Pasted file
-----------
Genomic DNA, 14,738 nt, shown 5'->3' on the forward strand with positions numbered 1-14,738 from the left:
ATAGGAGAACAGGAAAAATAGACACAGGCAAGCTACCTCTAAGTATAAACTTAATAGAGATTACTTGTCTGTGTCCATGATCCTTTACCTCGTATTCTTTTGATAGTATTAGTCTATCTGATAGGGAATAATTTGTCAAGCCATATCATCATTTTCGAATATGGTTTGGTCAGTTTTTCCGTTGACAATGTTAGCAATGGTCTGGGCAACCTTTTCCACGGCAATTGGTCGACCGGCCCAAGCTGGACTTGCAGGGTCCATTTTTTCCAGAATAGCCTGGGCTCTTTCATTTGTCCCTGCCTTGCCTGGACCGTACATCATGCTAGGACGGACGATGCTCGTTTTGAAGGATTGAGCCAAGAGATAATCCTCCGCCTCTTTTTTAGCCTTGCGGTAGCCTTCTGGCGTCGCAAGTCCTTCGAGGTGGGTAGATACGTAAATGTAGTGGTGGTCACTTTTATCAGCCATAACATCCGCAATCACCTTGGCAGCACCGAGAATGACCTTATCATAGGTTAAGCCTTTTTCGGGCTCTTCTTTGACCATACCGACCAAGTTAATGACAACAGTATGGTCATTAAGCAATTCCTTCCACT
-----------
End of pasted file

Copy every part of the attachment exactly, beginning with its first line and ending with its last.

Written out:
Genomic DNA, 14,738 nt, shown 5'->3' on the forward strand with positions numbered 1-14,738 from the left:
ATAGGAGAACAGGAAAAATAGACACAGGCAAGCTACCTCTAAGTATAAACTTAATAGAGATTACTTGTCTGTGTCCATGATCCTTTACCTCGTATTCTTTTGATAGTATTAGTCTATCTGATAGGGAATAATTTGTCAAGCCATATCATCATTTTCGAATATGGTTTGGTCAGTTTTTCCGTTGACAATGTTAGCAATGGTCTGGGCAACCTTTTCCACGGCAATTGGTCGACCGGCCCAAGCTGGACTTGCAGGGTCCATTTTTTCCAGAATAGCCTGGGCTCTTTCATTTGTCCCTGCCTTGCCTGGACCGTACATCATGCTAGGACGGACGATGCTCGTTTTGAAGGATTGAGCCAAGAGATAATCCTCCGCCTCTTTTTTAGCCTTGCGGTAGCCTTCTGGCGTCGCAAGTCCTTCGAGGTGGGTAGATACGTAAATGTAGTGGTGGTCACTTTTATCAGCCATAACATCCGCAATCACCTTGGCAGCACCGAGAATGACCTTATCATAGGTTAAGCCTTTTTCGGGCTCTTCTTTGACCATACCGACCAAGTTAATGACAACAGTATGGTCATTAAGCAATTCCTTCCACT